With dozens dead and thousands losing their homes in the wake of Hurricane Sandy, Barack Obama and Mitt Romney have wisely dialed back their presidential campaigns this week. But with Election Day almost upon us, it’s inevitable that the storm has become part of the political conversation.
Sandy, according to progressives, has offered a clear illustration of the value of the federal government, specifically the Federal Emergency Management Agency, which has done an exemplary job of preparation and coordination this week. But the storm also has been an example of how states can rise to the moment, say conservatives, who point to first response efforts up and down the Eastern Seaboard.
Who’s right? Well, both.
Certainly, the storm was the first major test for FEMA since it failed so spectacularly with Hurricane Katrina in 2005. This time, the agency has been applauded for its deft and thorough response to a disaster that struck several metropolitan areas. Those efforts began before the storm arrived, as FEMA placed hundreds of ambulances in the New York area, sent search-and-rescue teams to the mid-Atlantic and placed inspectors at nuclear power plants in Sandy’s path.
Still to come is the complex task of assessing damage and providing more relief, but to this point, the agency’s performance has helped erase some Katrina memories. Credit goes to FEMA administrator Craig Fugate, who implemented significant structural changes after being appointed by President Obama in 2009. Congress also gets an assist for giving FEMA the authority, post-Katrina, to respond before storms instead of waiting for governors to request federal aid.
All of which might be uncomfortable for Republican presidential candidate Mitt Romney, who last year suggested that emergency management was a task that could be shifted to the states or private industry. “Every time you have an occasion to take something from the federal government and send it back to the states, that’s the right direction,” he said at a primary debate last June.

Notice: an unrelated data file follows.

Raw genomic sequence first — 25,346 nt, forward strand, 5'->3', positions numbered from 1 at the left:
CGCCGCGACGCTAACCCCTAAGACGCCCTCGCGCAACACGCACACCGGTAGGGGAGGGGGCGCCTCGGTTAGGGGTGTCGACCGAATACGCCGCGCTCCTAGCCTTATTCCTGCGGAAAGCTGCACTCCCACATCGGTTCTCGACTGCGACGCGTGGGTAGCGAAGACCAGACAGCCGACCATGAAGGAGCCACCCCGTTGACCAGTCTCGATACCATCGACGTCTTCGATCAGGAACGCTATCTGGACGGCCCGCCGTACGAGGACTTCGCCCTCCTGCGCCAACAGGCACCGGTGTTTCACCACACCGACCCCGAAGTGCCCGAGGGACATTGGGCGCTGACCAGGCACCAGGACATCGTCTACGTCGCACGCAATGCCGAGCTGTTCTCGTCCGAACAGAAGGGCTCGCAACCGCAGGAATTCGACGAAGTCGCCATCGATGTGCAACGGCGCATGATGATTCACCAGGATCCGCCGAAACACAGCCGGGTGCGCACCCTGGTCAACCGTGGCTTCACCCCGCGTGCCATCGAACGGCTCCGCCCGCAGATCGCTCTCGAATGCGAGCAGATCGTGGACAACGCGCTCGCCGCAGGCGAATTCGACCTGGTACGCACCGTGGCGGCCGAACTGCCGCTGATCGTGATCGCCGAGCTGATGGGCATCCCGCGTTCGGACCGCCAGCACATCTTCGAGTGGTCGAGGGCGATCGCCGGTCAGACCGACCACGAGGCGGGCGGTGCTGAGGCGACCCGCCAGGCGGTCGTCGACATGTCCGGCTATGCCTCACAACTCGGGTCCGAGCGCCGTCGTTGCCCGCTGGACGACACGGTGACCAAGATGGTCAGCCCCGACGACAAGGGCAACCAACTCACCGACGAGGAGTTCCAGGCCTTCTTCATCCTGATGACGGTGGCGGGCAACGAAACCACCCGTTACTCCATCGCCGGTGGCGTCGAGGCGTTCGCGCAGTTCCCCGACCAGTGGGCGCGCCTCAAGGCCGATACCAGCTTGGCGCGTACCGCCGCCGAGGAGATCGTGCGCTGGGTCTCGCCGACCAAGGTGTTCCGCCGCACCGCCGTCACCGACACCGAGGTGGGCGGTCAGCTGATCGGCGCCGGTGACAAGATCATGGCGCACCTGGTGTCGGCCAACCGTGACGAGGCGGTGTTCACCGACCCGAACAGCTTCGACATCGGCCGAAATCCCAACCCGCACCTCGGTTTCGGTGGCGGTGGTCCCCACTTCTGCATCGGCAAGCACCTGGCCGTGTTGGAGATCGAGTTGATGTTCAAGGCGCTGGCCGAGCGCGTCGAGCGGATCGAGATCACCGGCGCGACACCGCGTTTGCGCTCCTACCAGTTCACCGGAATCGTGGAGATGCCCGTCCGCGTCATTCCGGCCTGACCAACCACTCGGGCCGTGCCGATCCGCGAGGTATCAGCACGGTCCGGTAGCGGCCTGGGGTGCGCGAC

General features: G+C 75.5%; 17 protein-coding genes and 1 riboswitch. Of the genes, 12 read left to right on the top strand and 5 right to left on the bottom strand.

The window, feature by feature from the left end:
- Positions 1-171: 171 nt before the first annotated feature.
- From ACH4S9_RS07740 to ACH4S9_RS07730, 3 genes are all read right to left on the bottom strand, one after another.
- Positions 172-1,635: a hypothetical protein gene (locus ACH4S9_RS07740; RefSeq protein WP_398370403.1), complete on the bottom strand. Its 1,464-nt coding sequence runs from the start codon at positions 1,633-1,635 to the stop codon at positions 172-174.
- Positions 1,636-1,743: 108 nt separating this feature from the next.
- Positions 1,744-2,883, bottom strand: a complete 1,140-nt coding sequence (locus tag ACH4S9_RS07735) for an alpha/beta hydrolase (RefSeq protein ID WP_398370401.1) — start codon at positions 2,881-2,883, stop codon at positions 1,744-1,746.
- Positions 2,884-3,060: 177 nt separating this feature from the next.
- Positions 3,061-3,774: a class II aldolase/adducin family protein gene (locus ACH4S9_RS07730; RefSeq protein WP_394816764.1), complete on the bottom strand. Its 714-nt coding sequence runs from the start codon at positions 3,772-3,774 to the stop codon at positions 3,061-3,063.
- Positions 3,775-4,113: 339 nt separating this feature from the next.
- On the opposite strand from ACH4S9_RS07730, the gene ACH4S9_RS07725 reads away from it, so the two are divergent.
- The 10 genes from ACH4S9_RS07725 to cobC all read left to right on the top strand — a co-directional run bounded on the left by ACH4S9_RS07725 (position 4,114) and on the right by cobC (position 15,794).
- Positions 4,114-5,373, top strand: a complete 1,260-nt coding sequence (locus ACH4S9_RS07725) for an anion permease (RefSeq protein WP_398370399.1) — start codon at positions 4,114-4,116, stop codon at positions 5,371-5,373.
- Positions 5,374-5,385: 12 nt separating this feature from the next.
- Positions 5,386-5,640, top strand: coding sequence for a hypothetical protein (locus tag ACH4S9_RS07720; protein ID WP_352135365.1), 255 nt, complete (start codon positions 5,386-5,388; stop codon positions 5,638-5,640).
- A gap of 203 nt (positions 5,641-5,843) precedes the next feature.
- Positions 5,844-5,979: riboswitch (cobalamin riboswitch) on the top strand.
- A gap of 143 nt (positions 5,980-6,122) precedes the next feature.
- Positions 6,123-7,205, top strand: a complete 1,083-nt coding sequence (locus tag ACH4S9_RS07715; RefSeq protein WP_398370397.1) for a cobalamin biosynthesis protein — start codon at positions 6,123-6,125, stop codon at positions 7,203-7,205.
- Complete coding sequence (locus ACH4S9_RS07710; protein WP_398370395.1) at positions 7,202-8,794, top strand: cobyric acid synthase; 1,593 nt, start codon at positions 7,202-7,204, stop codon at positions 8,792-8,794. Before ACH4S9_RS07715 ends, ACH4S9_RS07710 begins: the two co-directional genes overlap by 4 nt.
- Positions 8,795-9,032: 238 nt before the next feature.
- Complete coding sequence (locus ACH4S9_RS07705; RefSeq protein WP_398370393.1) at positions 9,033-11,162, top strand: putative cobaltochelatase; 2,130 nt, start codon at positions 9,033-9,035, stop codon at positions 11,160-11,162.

Romney dodged questions this week about FEMA, but his campaign reiterated the principle of shifting at least some of its responsibilities to states, which already handle a lion’s share of emergency response. It’s a risky proposition. States like New Jersey and New York have shown this week how capable they are handling their roles, but residents might not be so lucky in other states if lawmakers move money away from emergency management during difficult economic times.
Still, Romney’s larger point is legitimate. As the U.S. looks to reduce its staggering debt, lawmakers need to take on the difficult task of examining agencies and programs for opportunities to make changes. FEMA, of course, has been plagued by waste in the past – federal reports in 2009 and 2011 criticized the agency for its handling of disaster contracts and improper disaster payments. A nonpartisan Government Accountability Office report also found that recent presidents have been far quicker to declare federal disasters, jeopardizing funds for communities truly in need.
It’s worth noting, however, that New Jersey Gov. Chris Christie, a Republican, praised Obama and FEMA on Tuesday for their response to the storm. During a crisis, Christie said, he “couldn’t care less about presidential politics.” It was a welcome display of perspective, a reminder of how Democrats and Republicans can work together. But as Sandy showed us this week, it too often takes a crisis to make that happen.
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